The first settler in what is now Autaugaville arrived around 1820 and built a gristmill and sawmill on Swift Creek, about three miles upriver from the Alabama River. One source says that the town incorporated in 1839, but another cites 1907. A cotton mill opened in 1849 on the banks of Swift Creek, and following upon the model of industrialist Daniel Pratt, the owner constructed housing for its employees, thus expanding the town. It expanded further when many citizens from nearby Vernon relocated to Autaugaville to escape the floods and diseases to which that town was prone. By 1851, the town had a population of 351 and could claim four stores, two churches, and two schools.
Additional businesses opened in Autaugaville during this period, including a cloth factory, a buggy and wagon factory, and a gristmill, making it a thriving manufacturing center. The downtown area was seriously damaged by a fire in 1853, but quickly rebuilt. Autaugaville's first and only newspaper, the Autauga Citizen, also began publication in 1853; it ended publication in 1873.
The Civil War and Reconstruction resulted in the closing of Autaugaville's factories, including the cotton factory, which saw its shipments seized by the U.S. government. The war and its aftermath would essentially end Autaugaville's status as a manufacturing center. The town incorporated in 1907, and the Alabama Central Railroad built a branch through town in 1911. At least one of several lumber mills operated periodically until the 1930s. In 1936, an Alabama Forestry Commission nursery opened near town. Currently, the Crystal Lake Manufacturing Company makes brooms, mops, and handles in Autaugaville.
Autaugaville's population according to the 2010 Census was 870. Of that number, 66.8 percent of respondents identified themselves as African American, 31.3 percent as white, 1.4 percent as two or more races, 0.8 percent as Hispanic or Latino, and 0.2 percent as Native American. The town's median household income, according to 2010 estimates, was $33,000, and the per capita income was $17,196.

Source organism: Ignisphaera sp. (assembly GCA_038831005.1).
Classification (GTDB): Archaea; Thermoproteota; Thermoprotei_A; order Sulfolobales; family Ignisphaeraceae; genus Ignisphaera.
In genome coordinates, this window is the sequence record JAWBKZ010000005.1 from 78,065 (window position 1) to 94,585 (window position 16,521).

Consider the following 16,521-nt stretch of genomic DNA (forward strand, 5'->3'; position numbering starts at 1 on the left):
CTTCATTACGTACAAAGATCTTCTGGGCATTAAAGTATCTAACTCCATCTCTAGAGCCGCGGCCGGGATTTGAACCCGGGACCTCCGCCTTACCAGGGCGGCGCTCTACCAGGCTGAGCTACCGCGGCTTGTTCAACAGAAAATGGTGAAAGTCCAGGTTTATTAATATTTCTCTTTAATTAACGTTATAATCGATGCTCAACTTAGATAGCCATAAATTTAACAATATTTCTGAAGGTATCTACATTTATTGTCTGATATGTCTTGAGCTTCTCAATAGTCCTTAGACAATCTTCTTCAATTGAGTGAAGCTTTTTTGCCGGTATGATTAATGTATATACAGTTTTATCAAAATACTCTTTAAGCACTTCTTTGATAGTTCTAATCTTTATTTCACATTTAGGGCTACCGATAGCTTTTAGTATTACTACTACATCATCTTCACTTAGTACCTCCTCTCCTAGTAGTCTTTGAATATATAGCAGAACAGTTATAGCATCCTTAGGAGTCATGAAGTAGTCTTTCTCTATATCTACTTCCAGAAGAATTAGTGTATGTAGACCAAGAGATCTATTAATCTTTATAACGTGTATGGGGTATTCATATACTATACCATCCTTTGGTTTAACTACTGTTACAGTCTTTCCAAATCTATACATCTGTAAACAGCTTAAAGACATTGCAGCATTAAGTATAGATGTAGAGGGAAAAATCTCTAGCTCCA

According to 2010 Census estimates, the work force in Autaugaville was divided among the following industrial categories:
· Manufacturing (29.1 percent)
· Arts, entertainment, recreation, and accommodation and food services (16.2 percent)
· Educational services, and health care and social assistance (12.8 percent)
· Retail trade (9.1 percent)
· Other services, except public administration (6.6 percent)
· Construction (6.0 percent)
· Transportation and warehousing and utilities (5.1 percent)
· Wholesale trade (3.7 percent)
· Professional, scientific, management, and administrative and waste management services (3.1 percent)
· Agriculture, forestry, fishing and hunting, and extractive (2.8 percent)
· Finance, insurance, and real estate, rental, and leasing (2.6 percent)
· Public administration (2.0 percent)
· Information (0.9 percent)
Schools in Autaugaville are part of the Autauga County school system; the town has approximately 470 students and 34 teachers in one K-12 school.
State Highway 14 bisects Autaugaville running roughly east-west, County Road 165 runs northeast from the center of town, and
County Road 19 runs northwest from the center of town.
Autauga County Heritage Book Committee. The Heritage of Autauga County, Alabama. Clanton, Ala.: Heritage Publishing Consultants, Inc., 2001.
Gray, Daniel S. Autauga County: The First Hundred Years, 1818-1918. Prattville, Ala.: Autauga County Prattville Public Library, 1972.
Nobles, Larry M. Old Autauga: Portrait of a Deep South County. Brierfield, Ala.: Cahaba Trace Commission, 2000.
James P. Kaetz
Published February 8, 2013
Last updated February 8, 2013